Japanese tsunami underscores need for elder disaster preparedness

March 18, 2011

The oldest segment of Japan's population will likely be the hardest hit as a result of the recent earthquake and subsequent tsunami, based on data from previous catastrophic events. Approximately 23 percent of Japanese citizens currently are age 65 and above.

"Japan's — with the highest proportion of older people in any country — gives us an indicator of where the world as a whole is headed," said James Appleby, RPh, MPH, executive director of The Gerontological Society of America. "The significance of this demographic shift and the severity of the tsunami's effects are highlighted by the numerous reports showing that seniors suffer disproportionately during natural disasters."

For example, the May 12, 2008, in Wenchuan, China, was associated with a twofold increase in the one-year mortality among a group of nonagenarians that lived nearby, according to a study published in March 2011 issue of The Journal of Gerontology Series A: Biological and Medical Sciences.

Similarly, the spring 2006 edition of Public Policy & Aging Report, reported that three quarters of those who perished in Hurricane Katrina were over the age of 60.

"Our thoughts are with the people of as this time. Many people have limited access to food and water, and there is concern that lifesaving medicines could soon be in short supply. A number of the tragic news stories we see call attention to the needs of older people and other at-risk populations," Appleby said.

There also is a growing field of literature that outlines necessary steps for elder disaster preparedness in the face of an emergency. The Public Policy & Aging Report demonstrated that geographic information systems are able to map patterns of vulnerability in advance, allowing policymakers and first-responders to intervene both effectively and efficiently when disaster strikes.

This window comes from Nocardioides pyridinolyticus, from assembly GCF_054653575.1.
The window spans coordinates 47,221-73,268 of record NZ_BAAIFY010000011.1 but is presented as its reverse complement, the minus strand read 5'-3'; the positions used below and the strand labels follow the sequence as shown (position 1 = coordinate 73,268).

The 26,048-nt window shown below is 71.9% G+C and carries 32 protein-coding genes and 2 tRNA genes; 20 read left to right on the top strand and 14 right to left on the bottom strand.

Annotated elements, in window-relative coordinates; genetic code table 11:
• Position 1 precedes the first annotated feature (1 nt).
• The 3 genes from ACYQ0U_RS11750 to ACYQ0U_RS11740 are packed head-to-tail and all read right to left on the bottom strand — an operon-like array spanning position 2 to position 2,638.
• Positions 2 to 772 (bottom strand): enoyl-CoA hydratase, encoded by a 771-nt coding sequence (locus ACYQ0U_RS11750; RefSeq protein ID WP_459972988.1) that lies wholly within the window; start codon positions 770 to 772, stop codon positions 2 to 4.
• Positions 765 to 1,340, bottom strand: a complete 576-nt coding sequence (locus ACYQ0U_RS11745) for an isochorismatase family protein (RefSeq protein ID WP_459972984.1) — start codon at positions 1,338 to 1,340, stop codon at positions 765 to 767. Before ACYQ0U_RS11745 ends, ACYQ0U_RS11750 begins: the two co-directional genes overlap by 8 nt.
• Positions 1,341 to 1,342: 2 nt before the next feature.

Additionally, multi-tiered evacuation plans, pre-existing social networks, and "go-kits" can be used to assist elders at critical moments. These kits may include detailed contact information for family members; contact information for relevant health care providers; high-nutrient foods; and a week's supply of all prescription and over-the-counter medications, including a list of medications, the required dosage, and times of administration.

Related Stories

Recommended for you

Some breastfeeding advice worth ditching: US task force

October 25, 2016

A review of scientific evidence on breastfeeding out Tuesday found that some long-held advice is worth ditching, including that babies should avoid pacifiers and moms should breastfeed exclusively in the first days after ...

Sleep loss tied to changes of the gut microbiota in humans

October 25, 2016

Results from a new clinical study conducted at Uppsala University suggest that curtailing sleep alters the abundance of bacterial gut species that have previously been linked to compromised human metabolic health. The new ...


Please sign in to add a comment. Registration is free, and takes less than a minute. Read more

Click here to reset your password.
Sign in to get notified via email when new comments are made.